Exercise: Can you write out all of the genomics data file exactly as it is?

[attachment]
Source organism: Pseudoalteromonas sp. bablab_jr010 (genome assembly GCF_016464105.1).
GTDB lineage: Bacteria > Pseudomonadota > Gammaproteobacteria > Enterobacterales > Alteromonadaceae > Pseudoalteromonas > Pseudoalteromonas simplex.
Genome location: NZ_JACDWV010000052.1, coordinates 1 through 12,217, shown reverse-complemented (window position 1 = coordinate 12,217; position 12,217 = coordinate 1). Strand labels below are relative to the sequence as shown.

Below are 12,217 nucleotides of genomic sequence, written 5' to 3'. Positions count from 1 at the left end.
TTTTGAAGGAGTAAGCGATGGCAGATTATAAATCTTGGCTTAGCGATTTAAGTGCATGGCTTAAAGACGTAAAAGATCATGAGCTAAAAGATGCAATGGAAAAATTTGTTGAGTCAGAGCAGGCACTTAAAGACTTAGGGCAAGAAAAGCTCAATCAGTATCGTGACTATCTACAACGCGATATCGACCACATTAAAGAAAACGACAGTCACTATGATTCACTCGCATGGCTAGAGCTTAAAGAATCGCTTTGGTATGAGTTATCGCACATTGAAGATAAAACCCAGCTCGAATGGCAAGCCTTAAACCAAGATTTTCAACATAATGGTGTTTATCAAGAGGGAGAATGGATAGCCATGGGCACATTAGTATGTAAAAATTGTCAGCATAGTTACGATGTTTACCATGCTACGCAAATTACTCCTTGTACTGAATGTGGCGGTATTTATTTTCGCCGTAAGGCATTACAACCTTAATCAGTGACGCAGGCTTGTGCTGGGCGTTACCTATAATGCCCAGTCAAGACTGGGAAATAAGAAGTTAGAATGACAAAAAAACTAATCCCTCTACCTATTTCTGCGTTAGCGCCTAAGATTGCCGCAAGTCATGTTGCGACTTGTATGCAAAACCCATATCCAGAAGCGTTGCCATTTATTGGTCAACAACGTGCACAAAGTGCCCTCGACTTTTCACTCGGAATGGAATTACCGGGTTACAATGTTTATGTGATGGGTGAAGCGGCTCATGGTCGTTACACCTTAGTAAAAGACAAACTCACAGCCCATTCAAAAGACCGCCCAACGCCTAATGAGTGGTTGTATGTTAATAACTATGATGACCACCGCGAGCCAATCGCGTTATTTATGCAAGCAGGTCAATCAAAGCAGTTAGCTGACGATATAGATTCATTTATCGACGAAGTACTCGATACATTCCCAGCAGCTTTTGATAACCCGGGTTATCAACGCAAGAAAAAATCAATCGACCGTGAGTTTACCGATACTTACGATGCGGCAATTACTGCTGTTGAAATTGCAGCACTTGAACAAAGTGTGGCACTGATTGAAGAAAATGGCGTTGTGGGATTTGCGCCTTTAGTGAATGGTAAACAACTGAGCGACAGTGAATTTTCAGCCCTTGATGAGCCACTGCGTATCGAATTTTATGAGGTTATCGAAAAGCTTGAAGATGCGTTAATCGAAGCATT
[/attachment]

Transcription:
Source organism: Pseudoalteromonas sp. bablab_jr010 (genome assembly GCF_016464105.1).
GTDB lineage: Bacteria > Pseudomonadota > Gammaproteobacteria > Enterobacterales > Alteromonadaceae > Pseudoalteromonas > Pseudoalteromonas simplex.
Genome location: NZ_JACDWV010000052.1, coordinates 1 through 12,217, shown reverse-complemented (window position 1 = coordinate 12,217; position 12,217 = coordinate 1). Strand labels below are relative to the sequence as shown.

Below are 12,217 nucleotides of genomic sequence, written 5' to 3'. Positions count from 1 at the left end.
TTTTGAAGGAGTAAGCGATGGCAGATTATAAATCTTGGCTTAGCGATTTAAGTGCATGGCTTAAAGACGTAAAAGATCATGAGCTAAAAGATGCAATGGAAAAATTTGTTGAGTCAGAGCAGGCACTTAAAGACTTAGGGCAAGAAAAGCTCAATCAGTATCGTGACTATCTACAACGCGATATCGACCACATTAAAGAAAACGACAGTCACTATGATTCACTCGCATGGCTAGAGCTTAAAGAATCGCTTTGGTATGAGTTATCGCACATTGAAGATAAAACCCAGCTCGAATGGCAAGCCTTAAACCAAGATTTTCAACATAATGGTGTTTATCAAGAGGGAGAATGGATAGCCATGGGCACATTAGTATGTAAAAATTGTCAGCATAGTTACGATGTTTACCATGCTACGCAAATTACTCCTTGTACTGAATGTGGCGGTATTTATTTTCGCCGTAAGGCATTACAACCTTAATCAGTGACGCAGGCTTGTGCTGGGCGTTACCTATAATGCCCAGTCAAGACTGGGAAATAAGAAGTTAGAATGACAAAAAAACTAATCCCTCTACCTATTTCTGCGTTAGCGCCTAAGATTGCCGCAAGTCATGTTGCGACTTGTATGCAAAACCCATATCCAGAAGCGTTGCCATTTATTGGTCAACAACGTGCACAAAGTGCCCTCGACTTTTCACTCGGAATGGAATTACCGGGTTACAATGTTTATGTGATGGGTGAAGCGGCTCATGGTCGTTACACCTTAGTAAAAGACAAACTCACAGCCCATTCAAAAGACCGCCCAACGCCTAATGAGTGGTTGTATGTTAATAACTATGATGACCACCGCGAGCCAATCGCGTTATTTATGCAAGCAGGTCAATCAAAGCAGTTAGCTGACGATATAGATTCATTTATCGACGAAGTACTCGATACATTCCCAGCAGCTTTTGATAACCCGGGTTATCAACGCAAGAAAAAATCAATCGACCGTGAGTTTACCGATACTTACGATGCGGCAATTACTGCTGTTGAAATTGCAGCACTTGAACAAAGTGTGGCACTGATTGAAGAAAATGGCGTTGTGGGATTTGCGCCTTTAGTGAATGGTAAACAACTGAGCGACAGTGAATTTTCAGCCCTTGATGAGCCACTGCGTATCGAATTTTATGAGGTTATCGAAAAGCTTGAAGATGCGTTAATCGAAGCATT